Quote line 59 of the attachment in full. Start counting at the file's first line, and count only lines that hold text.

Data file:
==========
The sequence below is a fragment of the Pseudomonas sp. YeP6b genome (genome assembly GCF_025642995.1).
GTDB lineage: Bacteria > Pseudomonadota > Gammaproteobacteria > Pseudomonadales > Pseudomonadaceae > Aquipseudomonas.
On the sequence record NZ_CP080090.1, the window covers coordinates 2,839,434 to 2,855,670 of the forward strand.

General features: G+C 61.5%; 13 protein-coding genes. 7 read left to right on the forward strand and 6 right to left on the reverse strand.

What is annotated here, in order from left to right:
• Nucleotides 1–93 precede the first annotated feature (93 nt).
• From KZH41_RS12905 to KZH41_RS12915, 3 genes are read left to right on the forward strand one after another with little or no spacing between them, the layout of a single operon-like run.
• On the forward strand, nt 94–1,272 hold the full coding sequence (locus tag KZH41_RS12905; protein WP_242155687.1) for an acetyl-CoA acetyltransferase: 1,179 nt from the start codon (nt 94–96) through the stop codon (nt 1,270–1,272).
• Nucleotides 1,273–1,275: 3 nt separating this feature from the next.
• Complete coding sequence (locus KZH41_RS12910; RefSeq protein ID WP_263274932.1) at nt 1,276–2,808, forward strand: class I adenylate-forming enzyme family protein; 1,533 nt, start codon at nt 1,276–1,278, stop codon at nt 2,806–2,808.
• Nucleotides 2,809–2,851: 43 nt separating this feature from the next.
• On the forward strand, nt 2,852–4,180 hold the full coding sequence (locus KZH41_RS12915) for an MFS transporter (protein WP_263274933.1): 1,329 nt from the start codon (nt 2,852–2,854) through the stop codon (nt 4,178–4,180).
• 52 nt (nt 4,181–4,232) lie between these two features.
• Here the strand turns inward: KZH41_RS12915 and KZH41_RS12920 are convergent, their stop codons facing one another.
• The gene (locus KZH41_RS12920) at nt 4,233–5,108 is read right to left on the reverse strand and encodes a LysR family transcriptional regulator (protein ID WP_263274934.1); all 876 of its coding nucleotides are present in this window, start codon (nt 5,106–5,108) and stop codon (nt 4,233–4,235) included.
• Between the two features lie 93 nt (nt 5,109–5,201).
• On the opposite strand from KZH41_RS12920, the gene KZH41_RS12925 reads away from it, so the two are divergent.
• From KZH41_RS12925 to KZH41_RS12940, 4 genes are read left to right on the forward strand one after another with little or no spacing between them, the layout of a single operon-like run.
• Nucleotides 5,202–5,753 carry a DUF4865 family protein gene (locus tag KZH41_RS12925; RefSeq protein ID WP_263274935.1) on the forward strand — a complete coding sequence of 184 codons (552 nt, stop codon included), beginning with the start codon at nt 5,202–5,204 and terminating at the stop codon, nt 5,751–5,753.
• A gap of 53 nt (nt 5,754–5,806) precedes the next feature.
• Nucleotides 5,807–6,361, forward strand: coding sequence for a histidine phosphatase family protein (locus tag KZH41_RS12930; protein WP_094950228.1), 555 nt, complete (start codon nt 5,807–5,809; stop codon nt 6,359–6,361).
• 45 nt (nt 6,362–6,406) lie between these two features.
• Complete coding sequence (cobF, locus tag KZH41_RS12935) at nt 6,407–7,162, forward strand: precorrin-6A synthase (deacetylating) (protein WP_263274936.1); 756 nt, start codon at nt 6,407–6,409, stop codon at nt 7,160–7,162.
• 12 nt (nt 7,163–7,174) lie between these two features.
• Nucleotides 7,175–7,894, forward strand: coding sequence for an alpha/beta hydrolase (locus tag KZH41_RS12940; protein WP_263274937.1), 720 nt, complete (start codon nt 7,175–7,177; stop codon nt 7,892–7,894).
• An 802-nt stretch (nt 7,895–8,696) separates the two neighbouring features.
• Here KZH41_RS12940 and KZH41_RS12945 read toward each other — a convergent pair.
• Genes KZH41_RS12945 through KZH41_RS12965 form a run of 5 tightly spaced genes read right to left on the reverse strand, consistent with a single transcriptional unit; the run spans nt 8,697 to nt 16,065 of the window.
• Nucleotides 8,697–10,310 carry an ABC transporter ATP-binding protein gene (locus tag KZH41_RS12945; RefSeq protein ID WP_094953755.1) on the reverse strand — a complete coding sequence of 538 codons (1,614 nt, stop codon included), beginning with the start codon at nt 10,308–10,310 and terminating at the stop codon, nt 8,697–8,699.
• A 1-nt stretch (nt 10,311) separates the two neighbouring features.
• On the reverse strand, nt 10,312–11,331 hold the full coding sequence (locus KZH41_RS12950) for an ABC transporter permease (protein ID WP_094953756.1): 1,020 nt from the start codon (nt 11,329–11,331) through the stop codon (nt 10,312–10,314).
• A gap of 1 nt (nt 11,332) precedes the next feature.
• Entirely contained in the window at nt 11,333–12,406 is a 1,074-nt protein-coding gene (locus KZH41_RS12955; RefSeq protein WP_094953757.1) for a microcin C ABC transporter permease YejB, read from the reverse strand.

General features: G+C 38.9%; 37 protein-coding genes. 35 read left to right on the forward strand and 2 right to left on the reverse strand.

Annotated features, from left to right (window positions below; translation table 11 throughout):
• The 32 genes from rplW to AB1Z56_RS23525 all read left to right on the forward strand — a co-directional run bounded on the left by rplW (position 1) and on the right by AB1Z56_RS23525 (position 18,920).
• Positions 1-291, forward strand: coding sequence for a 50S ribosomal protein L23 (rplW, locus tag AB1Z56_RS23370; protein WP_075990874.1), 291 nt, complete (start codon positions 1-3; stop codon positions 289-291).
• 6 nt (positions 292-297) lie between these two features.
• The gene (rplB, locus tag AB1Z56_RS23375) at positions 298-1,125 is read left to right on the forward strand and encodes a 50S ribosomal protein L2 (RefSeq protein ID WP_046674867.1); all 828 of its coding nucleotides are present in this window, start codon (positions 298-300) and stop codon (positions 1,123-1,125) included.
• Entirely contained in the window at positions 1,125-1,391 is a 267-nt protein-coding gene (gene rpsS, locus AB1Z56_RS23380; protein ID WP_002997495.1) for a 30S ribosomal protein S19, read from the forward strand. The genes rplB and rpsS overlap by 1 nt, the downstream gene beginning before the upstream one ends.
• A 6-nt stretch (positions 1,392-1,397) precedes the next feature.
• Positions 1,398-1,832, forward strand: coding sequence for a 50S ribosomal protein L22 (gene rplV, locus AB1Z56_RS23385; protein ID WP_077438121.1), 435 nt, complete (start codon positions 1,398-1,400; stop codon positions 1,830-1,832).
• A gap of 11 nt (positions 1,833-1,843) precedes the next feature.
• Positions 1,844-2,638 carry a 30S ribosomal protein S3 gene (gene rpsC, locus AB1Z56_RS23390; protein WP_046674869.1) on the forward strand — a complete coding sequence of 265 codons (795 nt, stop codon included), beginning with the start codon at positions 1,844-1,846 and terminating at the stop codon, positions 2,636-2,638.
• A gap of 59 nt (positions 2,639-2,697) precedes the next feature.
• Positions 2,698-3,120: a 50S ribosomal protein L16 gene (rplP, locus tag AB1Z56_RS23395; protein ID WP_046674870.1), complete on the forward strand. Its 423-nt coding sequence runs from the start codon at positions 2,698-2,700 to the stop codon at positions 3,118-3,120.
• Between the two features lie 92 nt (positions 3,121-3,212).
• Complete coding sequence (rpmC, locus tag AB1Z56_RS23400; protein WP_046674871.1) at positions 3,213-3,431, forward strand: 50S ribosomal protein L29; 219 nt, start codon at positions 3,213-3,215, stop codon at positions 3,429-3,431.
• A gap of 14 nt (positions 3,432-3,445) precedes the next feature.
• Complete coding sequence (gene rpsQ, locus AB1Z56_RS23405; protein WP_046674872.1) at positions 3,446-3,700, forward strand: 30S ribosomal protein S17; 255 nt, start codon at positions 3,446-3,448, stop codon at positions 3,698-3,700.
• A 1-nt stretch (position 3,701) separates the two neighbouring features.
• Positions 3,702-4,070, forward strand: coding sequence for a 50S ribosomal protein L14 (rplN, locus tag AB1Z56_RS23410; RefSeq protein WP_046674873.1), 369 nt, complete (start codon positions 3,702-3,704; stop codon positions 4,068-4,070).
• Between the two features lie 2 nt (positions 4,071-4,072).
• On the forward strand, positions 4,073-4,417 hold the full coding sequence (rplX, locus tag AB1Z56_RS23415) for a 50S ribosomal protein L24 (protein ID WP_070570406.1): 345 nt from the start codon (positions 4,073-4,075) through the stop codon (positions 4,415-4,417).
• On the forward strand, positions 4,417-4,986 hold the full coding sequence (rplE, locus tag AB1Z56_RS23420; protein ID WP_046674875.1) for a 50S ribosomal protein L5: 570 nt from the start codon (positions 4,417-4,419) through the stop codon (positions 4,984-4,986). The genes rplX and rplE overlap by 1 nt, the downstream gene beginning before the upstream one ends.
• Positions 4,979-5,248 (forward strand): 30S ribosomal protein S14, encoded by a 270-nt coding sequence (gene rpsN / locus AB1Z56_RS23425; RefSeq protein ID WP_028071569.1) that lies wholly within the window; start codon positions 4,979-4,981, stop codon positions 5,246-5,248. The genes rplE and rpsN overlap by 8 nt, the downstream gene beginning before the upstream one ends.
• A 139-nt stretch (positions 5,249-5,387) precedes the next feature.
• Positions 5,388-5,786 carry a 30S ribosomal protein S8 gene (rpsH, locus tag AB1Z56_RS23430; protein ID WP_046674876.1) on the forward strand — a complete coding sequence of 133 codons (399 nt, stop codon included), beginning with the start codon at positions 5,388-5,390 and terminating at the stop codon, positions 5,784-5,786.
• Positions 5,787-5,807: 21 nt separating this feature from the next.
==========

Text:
• Positions 5,787-5,807: 21 nt separating this feature from the next.